Short bio: Computer Scientist, FOSS supporter (read more)
Tux Machines (TM)-specific
Yesterday afternoon, and a bit of this morning, saw the installation of Ubuntu 8.4 onto a machine in the studio at Refresh. We’ve had Ubuntu on a laptop, as a secondary operating system, for a while now, however this is the first machine to run Ubuntu as it’s primary operating system. Having worked with the system a bit here and there, and now for a few hours today, I’ve truly seen the power and potential of using an Ubuntu system. There are a large number of people who feel uneasy with Ubuntu (and Linux in general) and feel that it is meant for “geeks” and computer-savvy folks only. This is not the case. I decided I’d put together a basic guide of what I did, how I did it and what I installed on the system once it was up and running.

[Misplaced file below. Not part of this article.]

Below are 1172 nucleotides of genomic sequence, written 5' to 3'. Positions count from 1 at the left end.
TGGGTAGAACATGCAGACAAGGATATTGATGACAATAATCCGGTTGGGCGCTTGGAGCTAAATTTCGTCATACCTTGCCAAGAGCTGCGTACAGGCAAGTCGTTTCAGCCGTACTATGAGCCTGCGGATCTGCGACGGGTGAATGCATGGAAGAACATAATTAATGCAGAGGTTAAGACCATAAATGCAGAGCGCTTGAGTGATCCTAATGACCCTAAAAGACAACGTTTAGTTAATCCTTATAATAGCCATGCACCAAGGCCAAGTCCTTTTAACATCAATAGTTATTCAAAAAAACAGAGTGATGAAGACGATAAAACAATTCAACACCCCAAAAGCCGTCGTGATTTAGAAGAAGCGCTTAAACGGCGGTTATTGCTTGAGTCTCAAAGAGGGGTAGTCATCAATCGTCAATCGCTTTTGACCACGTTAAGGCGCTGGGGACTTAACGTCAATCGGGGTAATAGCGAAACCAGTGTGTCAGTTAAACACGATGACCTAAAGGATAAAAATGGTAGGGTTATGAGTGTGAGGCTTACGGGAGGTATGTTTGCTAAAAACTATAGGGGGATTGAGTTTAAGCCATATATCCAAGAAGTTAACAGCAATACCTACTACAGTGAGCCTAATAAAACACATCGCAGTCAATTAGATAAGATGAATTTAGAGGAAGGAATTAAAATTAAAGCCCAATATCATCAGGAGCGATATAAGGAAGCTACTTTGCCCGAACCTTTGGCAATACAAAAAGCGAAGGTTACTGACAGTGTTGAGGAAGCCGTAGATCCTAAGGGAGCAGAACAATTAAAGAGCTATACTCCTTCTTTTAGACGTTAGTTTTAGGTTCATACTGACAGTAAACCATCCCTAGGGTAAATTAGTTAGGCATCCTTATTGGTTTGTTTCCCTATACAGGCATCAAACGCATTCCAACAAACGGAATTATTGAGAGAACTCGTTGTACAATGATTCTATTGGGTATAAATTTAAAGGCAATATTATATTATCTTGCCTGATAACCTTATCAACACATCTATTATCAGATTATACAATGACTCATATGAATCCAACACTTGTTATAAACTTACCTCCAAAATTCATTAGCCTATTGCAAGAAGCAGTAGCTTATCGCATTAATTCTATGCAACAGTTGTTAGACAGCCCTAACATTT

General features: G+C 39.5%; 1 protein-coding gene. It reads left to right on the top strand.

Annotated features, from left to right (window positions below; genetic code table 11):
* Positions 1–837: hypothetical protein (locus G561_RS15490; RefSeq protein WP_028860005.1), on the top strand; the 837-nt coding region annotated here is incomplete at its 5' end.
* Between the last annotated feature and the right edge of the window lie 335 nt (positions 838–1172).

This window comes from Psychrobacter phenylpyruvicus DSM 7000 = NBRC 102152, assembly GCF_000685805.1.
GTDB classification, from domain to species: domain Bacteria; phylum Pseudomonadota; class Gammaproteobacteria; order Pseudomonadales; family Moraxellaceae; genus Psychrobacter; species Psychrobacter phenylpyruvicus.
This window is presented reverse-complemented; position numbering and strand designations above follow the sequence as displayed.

1. BUY A COMPUTER TO RUN UBUNTU.
Ubuntu doesn’t require too much juice to run. The machine I installed on is a Celeron 2.4GHz with 218MB RAM and no graphics card. Admitedly, it does run a bit sluggishly but it does run. A refurbished computer or a very entry level machine would be enough to run Ubuntu and several third-party applications.
2. GET UBUNTU.